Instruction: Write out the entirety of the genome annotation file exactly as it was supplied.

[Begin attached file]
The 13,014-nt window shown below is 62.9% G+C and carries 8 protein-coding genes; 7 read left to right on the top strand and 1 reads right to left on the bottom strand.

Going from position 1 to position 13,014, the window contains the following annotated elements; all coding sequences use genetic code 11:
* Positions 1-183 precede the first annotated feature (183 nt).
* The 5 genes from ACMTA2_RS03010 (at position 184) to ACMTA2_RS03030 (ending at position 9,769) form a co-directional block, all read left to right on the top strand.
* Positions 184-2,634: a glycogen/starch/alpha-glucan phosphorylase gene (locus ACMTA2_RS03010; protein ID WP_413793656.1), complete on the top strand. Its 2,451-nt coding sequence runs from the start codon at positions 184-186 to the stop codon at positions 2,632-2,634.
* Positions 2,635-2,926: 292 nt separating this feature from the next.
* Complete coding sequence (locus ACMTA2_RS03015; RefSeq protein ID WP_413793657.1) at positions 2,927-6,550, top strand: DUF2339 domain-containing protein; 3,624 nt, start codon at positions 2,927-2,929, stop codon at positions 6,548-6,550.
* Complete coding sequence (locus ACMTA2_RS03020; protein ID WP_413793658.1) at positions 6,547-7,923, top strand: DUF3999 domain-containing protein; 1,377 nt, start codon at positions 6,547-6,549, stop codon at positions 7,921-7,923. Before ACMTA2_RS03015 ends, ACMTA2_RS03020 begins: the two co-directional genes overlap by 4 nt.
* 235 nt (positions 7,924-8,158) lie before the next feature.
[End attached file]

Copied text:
The 13,014-nt window shown below is 62.9% G+C and carries 8 protein-coding genes; 7 read left to right on the top strand and 1 reads right to left on the bottom strand.

Going from position 1 to position 13,014, the window contains the following annotated elements; all coding sequences use genetic code 11:
* Positions 1-183 precede the first annotated feature (183 nt).
* The 5 genes from ACMTA2_RS03010 (at position 184) to ACMTA2_RS03030 (ending at position 9,769) form a co-directional block, all read left to right on the top strand.
* Positions 184-2,634: a glycogen/starch/alpha-glucan phosphorylase gene (locus ACMTA2_RS03010; protein ID WP_413793656.1), complete on the top strand. Its 2,451-nt coding sequence runs from the start codon at positions 184-186 to the stop codon at positions 2,632-2,634.
* Positions 2,635-2,926: 292 nt separating this feature from the next.
* Complete coding sequence (locus ACMTA2_RS03015; RefSeq protein ID WP_413793657.1) at positions 2,927-6,550, top strand: DUF2339 domain-containing protein; 3,624 nt, start codon at positions 2,927-2,929, stop codon at positions 6,548-6,550.
* Complete coding sequence (locus ACMTA2_RS03020; protein ID WP_413793658.1) at positions 6,547-7,923, top strand: DUF3999 domain-containing protein; 1,377 nt, start codon at positions 6,547-6,549, stop codon at positions 7,921-7,923. Before ACMTA2_RS03015 ends, ACMTA2_RS03020 begins: the two co-directional genes overlap by 4 nt.
* 235 nt (positions 7,924-8,158) lie before the next feature.